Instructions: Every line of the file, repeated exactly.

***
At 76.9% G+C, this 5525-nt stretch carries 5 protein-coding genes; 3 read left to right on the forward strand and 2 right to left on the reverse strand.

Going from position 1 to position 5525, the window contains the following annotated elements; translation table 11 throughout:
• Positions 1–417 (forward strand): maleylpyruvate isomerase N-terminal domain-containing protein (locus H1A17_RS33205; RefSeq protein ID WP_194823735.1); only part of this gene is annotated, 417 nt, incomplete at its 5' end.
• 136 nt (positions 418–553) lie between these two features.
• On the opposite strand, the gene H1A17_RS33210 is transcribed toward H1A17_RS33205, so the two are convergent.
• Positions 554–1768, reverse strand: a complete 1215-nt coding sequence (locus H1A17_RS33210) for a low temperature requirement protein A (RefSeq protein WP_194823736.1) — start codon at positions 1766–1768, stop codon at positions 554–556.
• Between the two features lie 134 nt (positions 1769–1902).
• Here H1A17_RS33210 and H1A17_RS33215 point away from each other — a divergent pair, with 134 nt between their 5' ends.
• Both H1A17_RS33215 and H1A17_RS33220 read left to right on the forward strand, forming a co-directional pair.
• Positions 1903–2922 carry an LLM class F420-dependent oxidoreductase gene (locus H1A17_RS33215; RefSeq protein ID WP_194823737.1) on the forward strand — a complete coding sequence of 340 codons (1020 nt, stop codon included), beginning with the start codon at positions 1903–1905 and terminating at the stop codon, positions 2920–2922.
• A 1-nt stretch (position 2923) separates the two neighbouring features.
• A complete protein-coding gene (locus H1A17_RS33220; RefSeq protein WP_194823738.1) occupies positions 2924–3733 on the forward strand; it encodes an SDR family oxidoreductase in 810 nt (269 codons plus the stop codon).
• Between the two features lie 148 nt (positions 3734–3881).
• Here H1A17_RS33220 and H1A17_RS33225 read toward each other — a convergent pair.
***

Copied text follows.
At 76.9% G+C, this 5525-nt stretch carries 5 protein-coding genes; 3 read left to right on the forward strand and 2 right to left on the reverse strand.

Going from position 1 to position 5525, the window contains the following annotated elements; translation table 11 throughout:
• Positions 1–417 (forward strand): maleylpyruvate isomerase N-terminal domain-containing protein (locus H1A17_RS33205; RefSeq protein ID WP_194823735.1); only part of this gene is annotated, 417 nt, incomplete at its 5' end.
• 136 nt (positions 418–553) lie between these two features.
• On the opposite strand, the gene H1A17_RS33210 is transcribed toward H1A17_RS33205, so the two are convergent.
• Positions 554–1768, reverse strand: a complete 1215-nt coding sequence (locus H1A17_RS33210) for a low temperature requirement protein A (RefSeq protein WP_194823736.1) — start codon at positions 1766–1768, stop codon at positions 554–556.
• Between the two features lie 134 nt (positions 1769–1902).
• Here H1A17_RS33210 and H1A17_RS33215 point away from each other — a divergent pair, with 134 nt between their 5' ends.
• Both H1A17_RS33215 and H1A17_RS33220 read left to right on the forward strand, forming a co-directional pair.
• Positions 1903–2922 carry an LLM class F420-dependent oxidoreductase gene (locus H1A17_RS33215; RefSeq protein ID WP_194823737.1) on the forward strand — a complete coding sequence of 340 codons (1020 nt, stop codon included), beginning with the start codon at positions 1903–1905 and terminating at the stop codon, positions 2920–2922.
• A 1-nt stretch (position 2923) separates the two neighbouring features.
• A complete protein-coding gene (locus H1A17_RS33220; RefSeq protein WP_194823738.1) occupies positions 2924–3733 on the forward strand; it encodes an SDR family oxidoreductase in 810 nt (269 codons plus the stop codon).
• Between the two features lie 148 nt (positions 3734–3881).
• Here H1A17_RS33220 and H1A17_RS33225 read toward each other — a convergent pair.